The best thing about Senior Son being away from home is that I don't know what he's getting up to. Believe me, this can only be a good thing. Okay, I've got a pretty good idea - he forgets that I, too, was once a 19-year-old student - but, apart from the occasional telepathic tug at the heart at two in the morning, I can go about my daily life pretty much unperturbed.

Though there are odd moments, like the time I'd forgotten he was going away for the weekend. He was on the mobile and I pictured him in his room in his very swish hall of residence in Manchester. "Where are you?" I asked.

"On a train at Watford Junction," he replied. Of course.

The problem is that when they're based at home you KNOW when they're out 'til four in the morning....or out in the car in icy weather...or in a foul mood after an odd phone call...or looking glassy-eyed.

And you don't sleep...

Not that I ever wait up for them to come in. I've long since given up that trick or I'd be tottering round like the undead. But, as when they were babies, you can never quite switch off completely. We leave the light on downstairs and it creeps dimly round the edges of our bedroom door. So, even with half an eye open, I can tell if they're back or not. If the light's off, I zonk back into deep sleep. If it's still on, my sleep is never quite so deep and refreshing.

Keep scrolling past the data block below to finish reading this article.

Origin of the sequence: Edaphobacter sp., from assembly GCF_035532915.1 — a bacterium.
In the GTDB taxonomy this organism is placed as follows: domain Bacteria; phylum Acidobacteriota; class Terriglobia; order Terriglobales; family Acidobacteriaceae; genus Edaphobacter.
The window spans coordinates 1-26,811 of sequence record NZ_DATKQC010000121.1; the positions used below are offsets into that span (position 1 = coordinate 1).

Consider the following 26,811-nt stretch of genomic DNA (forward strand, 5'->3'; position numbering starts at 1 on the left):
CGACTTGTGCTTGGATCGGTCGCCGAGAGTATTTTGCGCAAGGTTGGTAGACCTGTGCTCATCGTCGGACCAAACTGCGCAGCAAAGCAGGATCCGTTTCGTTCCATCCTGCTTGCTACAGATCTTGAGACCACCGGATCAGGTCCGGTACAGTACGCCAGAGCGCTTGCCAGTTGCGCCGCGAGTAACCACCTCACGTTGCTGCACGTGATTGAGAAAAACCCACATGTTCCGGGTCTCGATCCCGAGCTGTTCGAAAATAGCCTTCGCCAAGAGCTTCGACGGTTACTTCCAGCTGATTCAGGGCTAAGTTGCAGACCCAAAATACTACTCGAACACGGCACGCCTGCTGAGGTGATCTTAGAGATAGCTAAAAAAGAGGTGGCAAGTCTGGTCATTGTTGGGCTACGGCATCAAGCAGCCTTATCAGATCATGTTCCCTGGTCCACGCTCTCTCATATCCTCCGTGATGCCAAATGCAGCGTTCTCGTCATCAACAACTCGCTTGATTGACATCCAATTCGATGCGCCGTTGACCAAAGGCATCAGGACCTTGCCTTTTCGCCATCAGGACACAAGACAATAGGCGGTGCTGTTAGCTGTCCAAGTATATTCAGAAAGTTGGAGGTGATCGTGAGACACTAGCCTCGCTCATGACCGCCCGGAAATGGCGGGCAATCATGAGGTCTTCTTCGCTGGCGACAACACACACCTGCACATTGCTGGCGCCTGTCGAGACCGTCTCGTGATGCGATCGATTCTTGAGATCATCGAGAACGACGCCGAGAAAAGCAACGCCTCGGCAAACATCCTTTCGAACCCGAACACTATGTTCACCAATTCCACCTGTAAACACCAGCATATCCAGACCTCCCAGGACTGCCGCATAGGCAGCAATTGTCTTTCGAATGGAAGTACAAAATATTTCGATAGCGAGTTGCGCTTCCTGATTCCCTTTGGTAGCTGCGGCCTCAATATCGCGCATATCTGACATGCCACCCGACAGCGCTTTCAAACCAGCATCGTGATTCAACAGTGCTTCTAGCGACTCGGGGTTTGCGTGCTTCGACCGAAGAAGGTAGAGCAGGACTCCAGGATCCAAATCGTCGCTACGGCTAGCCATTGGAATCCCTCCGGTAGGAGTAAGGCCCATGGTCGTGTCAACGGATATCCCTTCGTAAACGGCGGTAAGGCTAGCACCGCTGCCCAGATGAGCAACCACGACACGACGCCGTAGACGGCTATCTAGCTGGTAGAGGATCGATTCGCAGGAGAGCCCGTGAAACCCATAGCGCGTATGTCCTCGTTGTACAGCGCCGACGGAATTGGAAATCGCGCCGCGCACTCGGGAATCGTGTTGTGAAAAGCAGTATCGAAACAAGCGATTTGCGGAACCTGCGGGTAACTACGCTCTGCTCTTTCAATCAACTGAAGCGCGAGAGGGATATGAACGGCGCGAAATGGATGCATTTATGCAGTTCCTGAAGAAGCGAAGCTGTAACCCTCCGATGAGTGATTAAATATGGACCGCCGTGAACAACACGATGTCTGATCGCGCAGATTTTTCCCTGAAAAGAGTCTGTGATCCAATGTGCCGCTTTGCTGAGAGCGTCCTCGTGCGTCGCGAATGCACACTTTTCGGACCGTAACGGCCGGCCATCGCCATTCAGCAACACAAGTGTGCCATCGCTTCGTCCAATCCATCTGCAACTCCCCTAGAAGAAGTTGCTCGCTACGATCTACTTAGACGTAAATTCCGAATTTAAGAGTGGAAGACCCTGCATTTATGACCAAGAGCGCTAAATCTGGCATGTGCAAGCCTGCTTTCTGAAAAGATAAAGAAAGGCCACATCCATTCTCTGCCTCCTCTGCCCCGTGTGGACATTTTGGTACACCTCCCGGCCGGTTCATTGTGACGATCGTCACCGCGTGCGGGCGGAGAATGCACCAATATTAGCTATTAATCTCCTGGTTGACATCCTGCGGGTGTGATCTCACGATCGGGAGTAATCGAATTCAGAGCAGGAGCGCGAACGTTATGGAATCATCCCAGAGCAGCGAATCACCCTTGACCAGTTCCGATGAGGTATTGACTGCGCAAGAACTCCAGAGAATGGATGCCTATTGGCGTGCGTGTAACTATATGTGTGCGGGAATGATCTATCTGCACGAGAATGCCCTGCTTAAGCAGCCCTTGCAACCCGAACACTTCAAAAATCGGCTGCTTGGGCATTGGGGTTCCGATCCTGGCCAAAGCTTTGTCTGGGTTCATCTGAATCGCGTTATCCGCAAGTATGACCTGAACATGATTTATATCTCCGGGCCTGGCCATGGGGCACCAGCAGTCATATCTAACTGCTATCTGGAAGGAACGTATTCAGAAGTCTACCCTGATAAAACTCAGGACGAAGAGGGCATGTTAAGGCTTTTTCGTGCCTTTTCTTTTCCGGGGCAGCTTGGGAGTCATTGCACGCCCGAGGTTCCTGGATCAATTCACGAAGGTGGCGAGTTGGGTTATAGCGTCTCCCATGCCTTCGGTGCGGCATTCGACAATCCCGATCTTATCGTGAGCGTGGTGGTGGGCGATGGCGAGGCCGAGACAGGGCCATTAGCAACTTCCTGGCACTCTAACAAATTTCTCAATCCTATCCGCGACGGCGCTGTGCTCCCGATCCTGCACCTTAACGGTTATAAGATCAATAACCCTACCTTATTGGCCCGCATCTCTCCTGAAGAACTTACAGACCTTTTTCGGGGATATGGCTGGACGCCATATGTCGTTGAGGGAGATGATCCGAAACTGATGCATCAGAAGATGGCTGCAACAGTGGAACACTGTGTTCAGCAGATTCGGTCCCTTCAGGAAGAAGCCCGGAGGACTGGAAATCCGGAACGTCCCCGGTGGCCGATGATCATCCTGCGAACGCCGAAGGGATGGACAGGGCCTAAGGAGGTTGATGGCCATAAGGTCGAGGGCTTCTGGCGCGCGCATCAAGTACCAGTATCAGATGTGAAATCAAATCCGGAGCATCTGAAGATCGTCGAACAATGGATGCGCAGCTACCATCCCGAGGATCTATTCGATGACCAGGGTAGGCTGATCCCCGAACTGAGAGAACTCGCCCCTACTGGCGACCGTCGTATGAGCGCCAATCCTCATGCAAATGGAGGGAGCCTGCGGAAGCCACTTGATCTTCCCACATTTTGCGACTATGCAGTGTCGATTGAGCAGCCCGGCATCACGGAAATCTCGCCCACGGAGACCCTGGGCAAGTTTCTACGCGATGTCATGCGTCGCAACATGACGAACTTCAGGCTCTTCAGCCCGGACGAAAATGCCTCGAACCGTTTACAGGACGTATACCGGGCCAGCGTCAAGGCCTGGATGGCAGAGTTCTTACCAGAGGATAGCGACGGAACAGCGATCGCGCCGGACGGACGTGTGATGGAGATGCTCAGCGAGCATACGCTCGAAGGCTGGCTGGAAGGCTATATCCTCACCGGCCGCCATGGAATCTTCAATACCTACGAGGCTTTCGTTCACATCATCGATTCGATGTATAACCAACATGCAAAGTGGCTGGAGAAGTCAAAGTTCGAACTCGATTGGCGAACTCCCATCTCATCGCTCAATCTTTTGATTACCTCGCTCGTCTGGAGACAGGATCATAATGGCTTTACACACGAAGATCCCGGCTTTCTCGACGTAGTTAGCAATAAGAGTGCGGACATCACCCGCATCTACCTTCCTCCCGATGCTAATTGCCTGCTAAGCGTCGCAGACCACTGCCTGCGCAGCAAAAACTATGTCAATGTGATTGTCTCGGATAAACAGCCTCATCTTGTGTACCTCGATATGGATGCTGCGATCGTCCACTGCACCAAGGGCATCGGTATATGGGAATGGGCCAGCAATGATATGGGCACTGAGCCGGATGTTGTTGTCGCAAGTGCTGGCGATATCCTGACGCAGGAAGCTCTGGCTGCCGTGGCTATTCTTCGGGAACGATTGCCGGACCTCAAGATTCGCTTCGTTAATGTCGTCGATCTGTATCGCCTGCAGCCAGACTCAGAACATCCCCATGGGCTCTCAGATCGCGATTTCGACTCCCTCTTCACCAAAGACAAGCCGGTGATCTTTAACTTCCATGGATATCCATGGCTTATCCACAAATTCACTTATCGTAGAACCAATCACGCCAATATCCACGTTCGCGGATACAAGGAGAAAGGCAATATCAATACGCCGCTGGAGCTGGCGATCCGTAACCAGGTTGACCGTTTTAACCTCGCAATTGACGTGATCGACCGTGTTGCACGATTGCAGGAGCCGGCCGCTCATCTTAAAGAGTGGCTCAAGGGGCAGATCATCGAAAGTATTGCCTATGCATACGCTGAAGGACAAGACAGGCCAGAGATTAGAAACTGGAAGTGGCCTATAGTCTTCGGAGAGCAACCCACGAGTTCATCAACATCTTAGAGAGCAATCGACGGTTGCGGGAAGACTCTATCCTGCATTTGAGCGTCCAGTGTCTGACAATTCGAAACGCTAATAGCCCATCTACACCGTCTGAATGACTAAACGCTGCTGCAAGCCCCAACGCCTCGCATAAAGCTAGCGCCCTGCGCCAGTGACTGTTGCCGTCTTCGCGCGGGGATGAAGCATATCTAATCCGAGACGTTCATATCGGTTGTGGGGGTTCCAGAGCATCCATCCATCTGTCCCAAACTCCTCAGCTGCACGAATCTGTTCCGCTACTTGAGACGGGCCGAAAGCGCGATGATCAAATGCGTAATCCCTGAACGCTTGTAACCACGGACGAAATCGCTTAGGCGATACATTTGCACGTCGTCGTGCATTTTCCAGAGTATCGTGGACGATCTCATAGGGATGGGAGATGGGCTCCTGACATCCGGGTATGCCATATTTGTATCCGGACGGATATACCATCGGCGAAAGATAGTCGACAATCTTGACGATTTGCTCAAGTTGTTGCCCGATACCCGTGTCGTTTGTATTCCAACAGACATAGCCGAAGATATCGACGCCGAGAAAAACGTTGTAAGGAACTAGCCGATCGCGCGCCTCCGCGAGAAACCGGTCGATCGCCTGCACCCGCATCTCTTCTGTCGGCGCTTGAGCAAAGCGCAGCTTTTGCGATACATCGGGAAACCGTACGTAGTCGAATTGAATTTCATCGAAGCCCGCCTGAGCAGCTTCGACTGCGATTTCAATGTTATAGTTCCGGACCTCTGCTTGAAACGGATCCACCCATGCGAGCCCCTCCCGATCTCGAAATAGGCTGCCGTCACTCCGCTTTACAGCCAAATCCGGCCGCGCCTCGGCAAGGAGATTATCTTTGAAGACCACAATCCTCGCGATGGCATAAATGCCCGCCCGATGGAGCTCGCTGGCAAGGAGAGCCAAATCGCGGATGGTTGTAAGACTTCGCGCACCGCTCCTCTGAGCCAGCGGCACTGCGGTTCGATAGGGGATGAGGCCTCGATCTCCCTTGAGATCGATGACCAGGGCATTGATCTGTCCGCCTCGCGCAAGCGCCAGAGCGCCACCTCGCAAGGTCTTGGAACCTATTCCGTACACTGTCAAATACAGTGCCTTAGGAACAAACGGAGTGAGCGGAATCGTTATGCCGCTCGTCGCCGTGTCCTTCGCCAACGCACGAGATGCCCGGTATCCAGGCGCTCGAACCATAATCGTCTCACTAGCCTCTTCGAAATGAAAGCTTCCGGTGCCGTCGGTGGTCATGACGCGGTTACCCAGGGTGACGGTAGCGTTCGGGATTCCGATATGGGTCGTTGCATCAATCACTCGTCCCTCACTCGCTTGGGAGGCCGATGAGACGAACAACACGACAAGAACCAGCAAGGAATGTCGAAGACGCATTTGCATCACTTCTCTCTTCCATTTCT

Last time Senior Son was home he came in at two o'clock on Saturday morning - quite early by his standards, so I had a good few hours sleep. He was out again on Saturday night. He was only going to Richmond, he said, would probably be home, but not to worry if he didn't make it.

At 6.30am the light was still on. His bed was empty, but I didn't panic. He wouldn't be back 'til lunchtime now, so I just got myself a cup of hot water and went back to bed.

I was lying there in the very grey light of dawn, when I heard something strange downstairs. I thought I'd heard the door open quietly. Then there were noises to make my heart thud in fear - a terrible soggy swishing, as if something dark and terrible was shuffling across the kitchen floor...

Senior Son had decided to walk the five or six miles back from Richmond. Daft enough in the dark and on a main road. But at some point, he'd decided to take a short cut across a field. (This was just before foot-and-mouth.)

He had, of course, fallen in the mud. And how. He'd lost his trainers in the morass and had clearly spent some time groping round trying to find them. He had thick wet mud, caked to well above his knees and generously spattered all over the rest of him. Thank goodness no one saw him or he'd have probably been mistaken for a Yeti and shot on sight.

I never found out exactly why he'd walked home. Something to do with too much lager and too few taxis, I suppose. But we managed to get everything washed and clean and dried again before he went back to Manchester that evening.

He rang to say he'd arrived safely. That night I slept like a log.